The bridge to the island is the last bridge over the St-Lawrence River before the Atlantic Ocean. (And in fact, it only goes to the island, not to the south shore.) Until the bridge was built in the 1930’s the people of this island depended on a single ferry, and in winter on ice bridges. The center of the island is still primarily farmland, and the six village centers are all located along the road that runs around the outside edge of the island. The bridge brings you to the north side of the island, near the western tip.
Following the guide we had obtained in the Rigaud tourist office, we circled the island in a counter clockwise fashion and soon entered the village center of Sainte-Petronille. We stopped at Horatio Walker street. The painter lived and worked there, but from the signs it is unclear at which house, or if the house is even still there. We had a beautiful view of the Montmorency Falls and Cap Diamant here, unfortunately it was still grey and windy, and our hoodies were zipped up all the way. Luckily the sun broke through shortly after and the day warmed beautifully after all.
The Montmorency Falls from Sainte-Petronille.
Cap Diamant, unfortunately so grey that day.
Of course these are perfect subjects for a telephoto lens:
At Chemin du Quai on the western tip of the island the weather began to clear.
In St-Jean de l’Ile d’Orleans we stopped at a bakery which also served coffee. Their cinnamon buns and almond croissants were delicious, and we enjoyed them in the sun on the porch. Behind the bakery we found a store which sells jewellery, pottery and embroidery all in a tiny building. We speculated it was once a farmhand’s house. We wandered to the church and cemetery across the street from the bakery and noticed that water's edge behind them is made of strange type of rock. I noticed that again here that all the walls are capped with a sort of roof structure with shakes. I assumed they serve to reduce frost damage but it also gives the walls a tidy rustic finished look.
The pretty boulangerie with the small shop behind it.
Sitting on the porch of the boulangerie, view of the river beyond the church and cemetery
The unusual shore behind the church
A cruise boat went by towards Quebec City at a good clip. Later we will see the boat moored on the quay below our hotel. After some pictures we moved on.
The boat we will see again later back in town.
In St-Francois de l’Ile d’orleans we again stopped at the modest village center. Next to the church is the oldest surviving schoolhouse in Quebec. There is a small candy store in it now. On the other side of the church is the home of a stone sculptor. The guide states that the artist makes stone mosaic and sculptures in his garden and that the place is open to the public. Unfortunately this turned out not to be the case, and we didn’t feel like getting a private tour and being under pressure to buy a souvenir, so we skipped it.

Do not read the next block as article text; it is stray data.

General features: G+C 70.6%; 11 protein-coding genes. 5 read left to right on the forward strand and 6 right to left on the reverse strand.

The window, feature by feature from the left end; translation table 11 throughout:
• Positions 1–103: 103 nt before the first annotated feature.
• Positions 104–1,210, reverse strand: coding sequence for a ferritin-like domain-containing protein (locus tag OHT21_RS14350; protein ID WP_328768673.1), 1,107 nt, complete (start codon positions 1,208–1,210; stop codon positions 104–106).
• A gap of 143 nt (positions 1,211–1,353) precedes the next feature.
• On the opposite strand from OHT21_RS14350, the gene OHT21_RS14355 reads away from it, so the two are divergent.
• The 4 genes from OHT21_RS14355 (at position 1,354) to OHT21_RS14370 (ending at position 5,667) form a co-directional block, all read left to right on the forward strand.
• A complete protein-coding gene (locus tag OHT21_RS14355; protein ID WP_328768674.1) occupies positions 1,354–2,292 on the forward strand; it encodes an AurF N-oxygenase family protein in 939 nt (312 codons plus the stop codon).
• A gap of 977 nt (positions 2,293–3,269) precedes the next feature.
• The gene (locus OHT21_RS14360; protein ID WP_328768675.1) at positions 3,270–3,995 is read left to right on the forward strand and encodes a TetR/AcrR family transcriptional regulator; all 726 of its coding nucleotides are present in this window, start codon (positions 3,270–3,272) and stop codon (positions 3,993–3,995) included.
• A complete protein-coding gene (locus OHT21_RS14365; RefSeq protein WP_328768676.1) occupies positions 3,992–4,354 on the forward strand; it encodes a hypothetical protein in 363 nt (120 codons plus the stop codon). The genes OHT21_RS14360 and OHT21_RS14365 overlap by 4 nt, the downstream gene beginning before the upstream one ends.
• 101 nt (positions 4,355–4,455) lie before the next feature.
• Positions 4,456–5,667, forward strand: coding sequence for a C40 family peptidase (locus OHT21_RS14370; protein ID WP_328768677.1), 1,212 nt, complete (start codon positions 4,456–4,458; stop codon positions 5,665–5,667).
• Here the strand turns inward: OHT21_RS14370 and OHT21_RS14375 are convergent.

Quebec's oldest surviving schoolhouse. Now a candy store. Contradiction?
By now we reached the eastern end of the island and came to a park with a 5 story tall wooden lookout tower. We climbed to the top and enjoyed the view and the breeze. Once back on the road we began to see glimpses of the Basilica at Ste-Anne de Beaupre on the other shore. We stopped at a roadside farm stand and bought some apples. The smell of the fresh apples was so strong we smelled them in the car parked at least 50 feet away from the stand before we went to buy them.
The north view from 5 stories up at the east end of the island.
The view almost due east.
Our next stop was at La Maison Drouin. This house was built in the 1720’s and was in the hands of the original family until 1984 when the last descendant moved out due to old age. The house had at that point no running water or modern heat. There was a single electrical circuit supplying two ceiling bulbs and one electrical outlet. A guided tour of the house was $2. The guide had a fire going in the fireplace and repeated the information she must have to say dozens of time a day with true enthusiasm.
The house is made of stone and was doubled in size about 100 years after the original construction. Food was kept in an unfinished cellar accessible via a trapdoor, and the house was initially just one room. After it was enlarged it was divided into three rooms on each side, although this was done much later. The attic space was used for storage, being completely uninsulated and too cold in winter and too hot in summer to be used for living or sleeping space. Every floorboard in the house was scarily flexible, and sagged under our feet. The outhouse (now removed) was across the street, to ensure the well was not contaminated. That means this elderly person had to cross the street, day or night, January or July, just to use the toilet........in 1984! Wow.
La Maison Drouin - The portion to the left of the chimney is the original house.
Interior of the house.
After we visited this house I began to pick out other houses along the road that date from a similar time and were built the same way. All have been modernised and some have been stunningly renovated and landscaped.